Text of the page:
The Comedy of Errors ePUB ¾ The Comedy PDF/EPUB or

The Comedy of Errors ePUB ¾ The Comedy PDF/EPUB or

The Comedy of Errors [PDF] ✅ The Comedy of Errors By William Shakespeare – Two sets of twins are separated at birth by a storm at sea: a pair of masters both named Antipholus and a pair of servants both named Dromio Years later, the AntipholusandDromio pair raised in Syracus Two sets of twins are separated at birth by a storm at sea: a pair of masters both named Antipholus and a pair of servants both named Dromio Years later, the AntipholusandDromio pair raised in Syracuse happen to visit Ephesus, where the respective twins reside—providing the basis for ongoing incidents of mistaken identity, within a lively plot of quarrels, arrests, and a grand courtroom denouementBased on a pair of comic dramas from ancient The Comedy PDF/EPUB or Rome, The Comedy of Errors presents a spectacle of pure farce in the spirit of utmost fun and—as the title suggests—hilarious confusion One of Shakespeare's earliest dramatic efforts, the play abounds in his trademark conceits, puns, and other forms of fanciful wordplay It also foreshadows his later and greatest comedies, offering students and scholars a valuable key to the playwright's development.

10 thoughts on “The Comedy of Errors

  1. Ahmad Sharabiani Ahmad Sharabiani says:

    The Comedy of Errors, William Shakespeare
    ACT I. SCENE 1
    A hall in the DUKE'S palace
    Enter the DUKE OF EPHESUS, AEGEON, the Merchant
    of Syracuse, GAOLER, OFFICERS, and other ATTENDANTS
    AEGEON. Proceed, Solinus, to procure my fall,
    And by the doom of death end woes and all.
    DUKE. Merchant of Syracuse, plead no more;
    I am not partial to infringe our laws.
    The enmity and discord which of late
    Sprung from the rancorous outrage of your duke
    To merchants, our well-dealing countrymen,
    Who, wanting guilders to redeem their lives,
    Have seal'd his rigorous statutes with their bloods,
    Excludes all pity from our threat'ning looks.
    For, since the mortal and intestine jars
    'Twixt thy seditious countrymen and us,
    It hath in solemn synods been decreed,
    Both by the Syracusians and ourselves,
    To admit no traffic to our adverse towns;
    Nay, more: if any born at Ephesus
    Be seen at any Syracusian marts and fairs;
    Again, if any Syracusian born
    Come to the bay of Ephesus-he dies,
    His goods confiscate to the Duke's dispose,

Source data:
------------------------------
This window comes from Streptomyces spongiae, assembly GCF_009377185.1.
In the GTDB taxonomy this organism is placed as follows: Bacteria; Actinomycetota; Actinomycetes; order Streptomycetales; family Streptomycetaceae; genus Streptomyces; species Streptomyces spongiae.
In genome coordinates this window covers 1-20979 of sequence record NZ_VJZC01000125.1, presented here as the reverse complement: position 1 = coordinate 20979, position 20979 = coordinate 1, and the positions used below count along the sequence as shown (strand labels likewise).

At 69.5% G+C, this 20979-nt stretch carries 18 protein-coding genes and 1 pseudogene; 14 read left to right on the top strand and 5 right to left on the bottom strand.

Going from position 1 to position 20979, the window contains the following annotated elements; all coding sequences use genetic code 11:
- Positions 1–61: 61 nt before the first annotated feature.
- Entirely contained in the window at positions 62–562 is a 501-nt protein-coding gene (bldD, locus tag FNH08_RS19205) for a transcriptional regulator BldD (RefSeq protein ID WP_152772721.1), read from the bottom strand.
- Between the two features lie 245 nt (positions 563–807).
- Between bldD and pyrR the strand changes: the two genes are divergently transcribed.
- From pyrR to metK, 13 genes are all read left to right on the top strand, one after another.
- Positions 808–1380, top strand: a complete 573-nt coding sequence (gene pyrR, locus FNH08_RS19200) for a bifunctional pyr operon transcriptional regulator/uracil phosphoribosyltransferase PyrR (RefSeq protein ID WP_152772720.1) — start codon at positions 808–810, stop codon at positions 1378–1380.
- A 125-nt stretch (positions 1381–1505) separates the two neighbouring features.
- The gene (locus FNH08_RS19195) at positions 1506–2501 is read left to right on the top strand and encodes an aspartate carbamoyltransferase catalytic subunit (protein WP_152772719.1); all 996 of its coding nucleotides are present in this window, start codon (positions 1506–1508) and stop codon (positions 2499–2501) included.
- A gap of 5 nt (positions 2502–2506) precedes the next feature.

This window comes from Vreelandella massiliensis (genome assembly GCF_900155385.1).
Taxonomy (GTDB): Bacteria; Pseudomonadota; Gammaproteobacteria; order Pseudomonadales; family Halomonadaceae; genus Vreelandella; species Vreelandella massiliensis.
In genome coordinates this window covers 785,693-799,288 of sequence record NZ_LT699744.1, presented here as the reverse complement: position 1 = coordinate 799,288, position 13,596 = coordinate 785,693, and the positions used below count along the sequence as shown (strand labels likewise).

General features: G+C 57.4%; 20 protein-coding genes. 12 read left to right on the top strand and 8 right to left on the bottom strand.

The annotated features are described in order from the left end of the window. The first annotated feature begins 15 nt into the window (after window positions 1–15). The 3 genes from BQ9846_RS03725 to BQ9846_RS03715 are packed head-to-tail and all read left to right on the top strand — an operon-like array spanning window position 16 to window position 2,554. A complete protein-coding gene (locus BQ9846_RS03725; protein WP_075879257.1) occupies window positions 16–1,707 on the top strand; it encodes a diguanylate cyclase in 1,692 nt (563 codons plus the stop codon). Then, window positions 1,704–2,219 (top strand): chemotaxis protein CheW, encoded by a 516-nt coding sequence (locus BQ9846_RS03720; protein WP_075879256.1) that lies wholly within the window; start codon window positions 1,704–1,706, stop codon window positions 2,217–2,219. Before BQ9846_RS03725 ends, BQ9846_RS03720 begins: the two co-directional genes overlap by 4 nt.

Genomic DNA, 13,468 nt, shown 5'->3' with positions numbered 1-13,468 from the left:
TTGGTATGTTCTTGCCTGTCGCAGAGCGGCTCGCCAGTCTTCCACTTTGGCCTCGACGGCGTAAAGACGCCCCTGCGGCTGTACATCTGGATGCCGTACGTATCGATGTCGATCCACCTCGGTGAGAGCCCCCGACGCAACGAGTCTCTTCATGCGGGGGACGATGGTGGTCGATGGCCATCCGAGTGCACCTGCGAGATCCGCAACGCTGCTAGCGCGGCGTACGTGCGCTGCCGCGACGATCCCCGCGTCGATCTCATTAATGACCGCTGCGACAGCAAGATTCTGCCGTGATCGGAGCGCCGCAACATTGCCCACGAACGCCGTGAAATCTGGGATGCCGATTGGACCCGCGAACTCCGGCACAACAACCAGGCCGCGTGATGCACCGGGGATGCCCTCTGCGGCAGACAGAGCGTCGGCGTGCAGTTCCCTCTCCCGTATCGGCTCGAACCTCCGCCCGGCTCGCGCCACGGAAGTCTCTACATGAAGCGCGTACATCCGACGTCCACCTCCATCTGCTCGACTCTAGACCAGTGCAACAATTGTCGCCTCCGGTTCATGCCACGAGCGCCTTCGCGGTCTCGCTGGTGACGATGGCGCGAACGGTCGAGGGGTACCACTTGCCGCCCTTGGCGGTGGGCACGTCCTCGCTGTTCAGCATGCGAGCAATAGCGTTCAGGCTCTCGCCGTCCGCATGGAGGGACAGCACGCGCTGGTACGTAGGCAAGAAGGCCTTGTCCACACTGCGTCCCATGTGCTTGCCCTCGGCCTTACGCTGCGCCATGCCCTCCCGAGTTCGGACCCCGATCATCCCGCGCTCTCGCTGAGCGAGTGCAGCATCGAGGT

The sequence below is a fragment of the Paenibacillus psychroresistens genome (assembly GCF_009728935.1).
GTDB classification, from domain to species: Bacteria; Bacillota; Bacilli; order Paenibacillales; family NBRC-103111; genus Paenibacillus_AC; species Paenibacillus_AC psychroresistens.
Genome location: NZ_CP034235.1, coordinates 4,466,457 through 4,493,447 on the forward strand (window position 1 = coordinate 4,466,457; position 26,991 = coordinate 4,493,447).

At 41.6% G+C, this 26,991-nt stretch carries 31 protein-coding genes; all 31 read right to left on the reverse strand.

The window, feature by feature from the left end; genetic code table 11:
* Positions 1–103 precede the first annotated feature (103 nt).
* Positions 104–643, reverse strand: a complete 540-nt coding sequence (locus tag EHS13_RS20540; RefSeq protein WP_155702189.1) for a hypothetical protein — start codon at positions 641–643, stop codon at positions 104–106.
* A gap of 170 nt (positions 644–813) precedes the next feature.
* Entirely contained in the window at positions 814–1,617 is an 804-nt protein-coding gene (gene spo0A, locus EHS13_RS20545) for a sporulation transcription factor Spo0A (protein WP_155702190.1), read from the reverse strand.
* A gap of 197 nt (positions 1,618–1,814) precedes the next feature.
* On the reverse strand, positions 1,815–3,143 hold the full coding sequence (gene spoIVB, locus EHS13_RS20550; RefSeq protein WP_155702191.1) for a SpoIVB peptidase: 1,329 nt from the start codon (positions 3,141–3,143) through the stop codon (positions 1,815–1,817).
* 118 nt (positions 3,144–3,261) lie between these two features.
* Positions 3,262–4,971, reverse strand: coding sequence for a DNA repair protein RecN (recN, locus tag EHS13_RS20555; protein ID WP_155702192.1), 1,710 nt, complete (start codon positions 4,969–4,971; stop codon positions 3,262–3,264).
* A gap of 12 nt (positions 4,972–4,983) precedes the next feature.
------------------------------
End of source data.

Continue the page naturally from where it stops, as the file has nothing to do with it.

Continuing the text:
Unless a thousand marks be levied,
    To quit the penalty and to ransom him.
    Thy substance, valued at the highest rate,...
    تاریخ نخستین خوانش: روز شانزدهم ماه نوامبر سال 2015 میلادی
    عنوان: اشتباهات مضحک؛ نویسنده: ویلیام شکسپیر؛ به روایت و اقتباس: چارلز و مری لمب؛ مترجم: علی اکبر عبداللهی؛ مشخصات نشر: تهران، نقش قلم، 1393، در 48 ص، شابک: 9789648008067؛ موضوع: قصه های ویلیام شکسپیر - سده 16 م
    برای نگارش نمایشنامه ی «کمدی اشتباهات مضحک»؛ از: «دوقلوها» اثر: «پلاتوس»، که ماخذ اصلی این نمایشنامه است، استفاده شده، تشابه دو خدمتکار دوقلو و اربابان دوقلو، و همچنین پرده ی سوم نمایشنامه، احتمالاً از نمایش «آمفیترو»، که باز اثر دیگری از «پلاتوس» است، اقتباس شده‌ است. این نمایش در پنج پرده تدوین شده، و دارای سیزده شخصیت و تعدادی سیاهی لشکر است. شخصیت‌های اصلی نمایشنامه عبارتند از: سولینوس: دوک افه سوس، حاکمی که عدل و داد را با ترحم معتدل می‌کند. اژئون: تاجر پیری از جزیره سیراکیوس. امیلیا: راهبه‌ ای در شهر افه سوس که معلوم می‌شود زن اژئون است. آنتی فلوس افه سوس، و آنتی فلوس سیراکیوس: برادران دوقلو، فرزندان اژئون و امیلیا. درومیوی افه سوس و درومیوی سیراکیوس: برادران دوقلو و خدمتکاران آنتی فلوس‌ها. آدریانا؛ لوسیانا؛ یک رقاصه؛ پینچ؛ بالتازار؛ آنجلو؛ زندانبانان، افسران، تاجران و پیشخدمت‌های در خدمت دوک. خلاصه‌ ای از نمایشنامه: به دلیل دشمنی طولانی بین اهالی دو شهر افه سوس و سیراکیوس در روم غربی، اژئون که بازرگانی مسن و اهل سیراکیوس است، در سفر به شهر رقیب و دشمن، به وسیله مردان سولینوس دستگیر و محکوم به مرگ می‌شود. هنگامی که اژئون در حضور دوک است با تعریف زندگی غم آلود و پردرد خود، احساس ترحم دوک را برمی‌انگیزد و از او یک روز مهلت می‌گیرد تا پولی را که برای فدیه و آزادسازی او مقرر شده‌ فراهم کند...؛ ا. شربیانی